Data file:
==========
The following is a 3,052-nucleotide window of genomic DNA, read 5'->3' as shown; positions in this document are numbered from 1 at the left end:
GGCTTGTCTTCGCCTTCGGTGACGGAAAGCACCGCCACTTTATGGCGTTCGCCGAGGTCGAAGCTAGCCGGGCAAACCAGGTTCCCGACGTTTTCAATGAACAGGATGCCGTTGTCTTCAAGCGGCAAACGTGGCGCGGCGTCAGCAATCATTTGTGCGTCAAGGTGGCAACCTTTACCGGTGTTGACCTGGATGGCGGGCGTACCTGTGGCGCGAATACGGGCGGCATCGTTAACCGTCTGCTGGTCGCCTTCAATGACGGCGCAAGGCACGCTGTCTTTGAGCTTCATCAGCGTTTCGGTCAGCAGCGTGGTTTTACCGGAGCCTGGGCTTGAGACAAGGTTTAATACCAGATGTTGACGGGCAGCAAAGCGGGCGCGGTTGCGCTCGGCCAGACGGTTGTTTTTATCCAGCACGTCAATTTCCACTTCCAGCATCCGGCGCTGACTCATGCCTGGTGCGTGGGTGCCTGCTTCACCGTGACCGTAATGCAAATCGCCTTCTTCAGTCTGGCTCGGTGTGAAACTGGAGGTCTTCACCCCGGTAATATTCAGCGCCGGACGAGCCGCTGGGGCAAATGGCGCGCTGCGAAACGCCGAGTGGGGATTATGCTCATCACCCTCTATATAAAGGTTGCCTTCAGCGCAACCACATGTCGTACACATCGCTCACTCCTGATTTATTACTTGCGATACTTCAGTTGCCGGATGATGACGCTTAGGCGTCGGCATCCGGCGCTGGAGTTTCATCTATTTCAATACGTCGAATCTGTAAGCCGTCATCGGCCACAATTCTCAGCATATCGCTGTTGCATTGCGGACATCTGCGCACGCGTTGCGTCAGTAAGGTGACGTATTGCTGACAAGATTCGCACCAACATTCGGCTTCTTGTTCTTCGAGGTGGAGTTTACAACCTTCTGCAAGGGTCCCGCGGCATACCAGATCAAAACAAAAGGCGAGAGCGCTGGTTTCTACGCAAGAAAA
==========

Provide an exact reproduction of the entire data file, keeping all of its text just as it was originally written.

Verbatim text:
The following is a 3,052-nucleotide window of genomic DNA, read 5'->3' as shown; positions in this document are numbered from 1 at the left end:
GGCTTGTCTTCGCCTTCGGTGACGGAAAGCACCGCCACTTTATGGCGTTCGCCGAGGTCGAAGCTAGCCGGGCAAACCAGGTTCCCGACGTTTTCAATGAACAGGATGCCGTTGTCTTCAAGCGGCAAACGTGGCGCGGCGTCAGCAATCATTTGTGCGTCAAGGTGGCAACCTTTACCGGTGTTGACCTGGATGGCGGGCGTACCTGTGGCGCGAATACGGGCGGCATCGTTAACCGTCTGCTGGTCGCCTTCAATGACGGCGCAAGGCACGCTGTCTTTGAGCTTCATCAGCGTTTCGGTCAGCAGCGTGGTTTTACCGGAGCCTGGGCTTGAGACAAGGTTTAATACCAGATGTTGACGGGCAGCAAAGCGGGCGCGGTTGCGCTCGGCCAGACGGTTGTTTTTATCCAGCACGTCAATTTCCACTTCCAGCATCCGGCGCTGACTCATGCCTGGTGCGTGGGTGCCTGCTTCACCGTGACCGTAATGCAAATCGCCTTCTTCAGTCTGGCTCGGTGTGAAACTGGAGGTCTTCACCCCGGTAATATTCAGCGCCGGACGAGCCGCTGGGGCAAATGGCGCGCTGCGAAACGCCGAGTGGGGATTATGCTCATCACCCTCTATATAAAGGTTGCCTTCAGCGCAACCACATGTCGTACACATCGCTCACTCCTGATTTATTACTTGCGATACTTCAGTTGCCGGATGATGACGCTTAGGCGTCGGCATCCGGCGCTGGAGTTTCATCTATTTCAATACGTCGAATCTGTAAGCCGTCATCGGCCACAATTCTCAGCATATCGCTGTTGCATTGCGGACATCTGCGCACGCGTTGCGTCAGTAAGGTGACGTATTGCTGACAAGATTCGCACCAACATTCGGCTTCTTGTTCTTCGAGGTGGAGTTTACAACCTTCTGCAAGGGTCCCGCGGCATACCAGATCAAAACAAAAGGCGAGAGCGCTGGTTTCTACGCAAGAAAA